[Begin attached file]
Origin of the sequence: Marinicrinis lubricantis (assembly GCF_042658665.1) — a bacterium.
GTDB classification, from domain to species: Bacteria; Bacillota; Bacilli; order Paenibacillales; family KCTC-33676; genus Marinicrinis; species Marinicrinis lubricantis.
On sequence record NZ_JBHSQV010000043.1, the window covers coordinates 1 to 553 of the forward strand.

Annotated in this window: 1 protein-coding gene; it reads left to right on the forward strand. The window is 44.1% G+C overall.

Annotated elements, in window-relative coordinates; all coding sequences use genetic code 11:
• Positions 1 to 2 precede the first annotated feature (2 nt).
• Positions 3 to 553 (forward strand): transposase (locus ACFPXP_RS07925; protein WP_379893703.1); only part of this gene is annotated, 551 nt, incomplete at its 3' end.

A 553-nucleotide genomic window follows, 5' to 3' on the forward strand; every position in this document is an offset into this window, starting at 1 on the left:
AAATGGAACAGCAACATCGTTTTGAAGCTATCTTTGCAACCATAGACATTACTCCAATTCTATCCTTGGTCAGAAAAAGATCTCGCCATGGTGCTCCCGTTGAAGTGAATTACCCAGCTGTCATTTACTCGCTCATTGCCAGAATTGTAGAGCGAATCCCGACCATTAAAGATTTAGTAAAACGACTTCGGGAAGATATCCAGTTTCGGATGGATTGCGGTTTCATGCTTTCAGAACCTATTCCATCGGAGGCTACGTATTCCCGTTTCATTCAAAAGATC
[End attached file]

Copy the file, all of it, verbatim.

Origin of the sequence: Marinicrinis lubricantis (assembly GCF_042658665.1) — a bacterium.
GTDB classification, from domain to species: Bacteria; Bacillota; Bacilli; order Paenibacillales; family KCTC-33676; genus Marinicrinis; species Marinicrinis lubricantis.
On sequence record NZ_JBHSQV010000043.1, the window covers coordinates 1 to 553 of the forward strand.

Annotated in this window: 1 protein-coding gene; it reads left to right on the forward strand. The window is 44.1% G+C overall.

Annotated elements, in window-relative coordinates; all coding sequences use genetic code 11:
• Positions 1 to 2 precede the first annotated feature (2 nt).
• Positions 3 to 553 (forward strand): transposase (locus ACFPXP_RS07925; protein WP_379893703.1); only part of this gene is annotated, 551 nt, incomplete at its 3' end.

A 553-nucleotide genomic window follows, 5' to 3' on the forward strand; every position in this document is an offset into this window, starting at 1 on the left:
AAATGGAACAGCAACATCGTTTTGAAGCTATCTTTGCAACCATAGACATTACTCCAATTCTATCCTTGGTCAGAAAAAGATCTCGCCATGGTGCTCCCGTTGAAGTGAATTACCCAGCTGTCATTTACTCGCTCATTGCCAGAATTGTAGAGCGAATCCCGACCATTAAAGATTTAGTAAAACGACTTCGGGAAGATATCCAGTTTCGGATGGATTGCGGTTTCATGCTTTCAGAACCTATTCCATCGGAGGCTACGTATTCCCGTTTCATTCAAAAGATC